This is a close cut to an already established animated series (Batman: The Animated Series), but the story is so good it would be great to see the DC Universe showrunners do their own version of it. In it, Quinn decides to write a tell-all book about her misadventures with Joker and seeing how the Joker hates the idea, he sets out to kill her. Since Batman is out of town, it’s soon up to Nightwing and Robin to try and protect Quinn. This story would especially be humorous with Quinn’s unwanted nemesis Robin (Jacob Tremblay) being in on the action!


This comic series is a sequel to the 2017 animated film Batman and Harley Quinn. In the book, Quinn teams up with Ivy to take on Batman but the two butt heads and Quinn soon finds herself trying to prove that she can stand on her own. At this point in the TV series, adapting this comic would be a bit too derivative, as the series has already executed this type of storyline in season one. Nevertheless, it’s always a good time when Quinn has to team up with Batman in any situation!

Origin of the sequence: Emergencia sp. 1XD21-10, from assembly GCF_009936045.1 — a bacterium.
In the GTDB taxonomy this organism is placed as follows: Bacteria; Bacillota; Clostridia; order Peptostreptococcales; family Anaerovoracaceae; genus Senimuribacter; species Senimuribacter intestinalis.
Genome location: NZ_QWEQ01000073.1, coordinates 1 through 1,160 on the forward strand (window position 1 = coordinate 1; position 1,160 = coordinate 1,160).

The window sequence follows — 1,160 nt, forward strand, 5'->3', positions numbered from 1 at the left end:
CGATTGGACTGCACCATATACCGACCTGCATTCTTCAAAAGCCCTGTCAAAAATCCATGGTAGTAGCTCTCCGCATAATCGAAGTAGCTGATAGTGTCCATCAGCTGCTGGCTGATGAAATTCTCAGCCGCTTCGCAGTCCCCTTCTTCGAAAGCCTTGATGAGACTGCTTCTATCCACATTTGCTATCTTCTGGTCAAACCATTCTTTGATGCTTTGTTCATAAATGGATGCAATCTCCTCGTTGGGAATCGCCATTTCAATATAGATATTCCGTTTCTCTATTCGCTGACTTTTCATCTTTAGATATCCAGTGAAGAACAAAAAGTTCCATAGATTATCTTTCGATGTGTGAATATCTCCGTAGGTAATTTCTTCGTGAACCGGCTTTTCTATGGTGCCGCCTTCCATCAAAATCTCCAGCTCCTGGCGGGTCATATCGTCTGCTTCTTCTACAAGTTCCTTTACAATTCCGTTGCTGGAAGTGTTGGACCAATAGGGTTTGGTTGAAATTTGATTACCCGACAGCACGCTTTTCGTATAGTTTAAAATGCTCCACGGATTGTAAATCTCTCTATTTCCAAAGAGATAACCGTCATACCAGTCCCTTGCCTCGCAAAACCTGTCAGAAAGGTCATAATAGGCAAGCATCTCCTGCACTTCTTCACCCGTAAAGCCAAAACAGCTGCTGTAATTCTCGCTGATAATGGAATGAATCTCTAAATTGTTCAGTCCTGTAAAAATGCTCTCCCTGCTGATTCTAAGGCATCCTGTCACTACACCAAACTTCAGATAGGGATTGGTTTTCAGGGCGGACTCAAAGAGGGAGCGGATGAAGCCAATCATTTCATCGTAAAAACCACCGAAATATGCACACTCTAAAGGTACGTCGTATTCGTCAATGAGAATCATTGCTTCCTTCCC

Since it’s been teased that Barbara Gordon will be making an appearance this season, it would be wonderful to see Harley impersonating Batgirl as she did in this 2001 story. In the issue, Quinn decides to hide away from the many villains coming after her by disguising herself as Batgirl; and when Batman and the Bat-family find out, they are not too pleased. It would be great to see Quinn taking on characters such as Robin, Nightwing, and other Bat members who haven’t made an appearance in the series yet – ahem, Red Hood!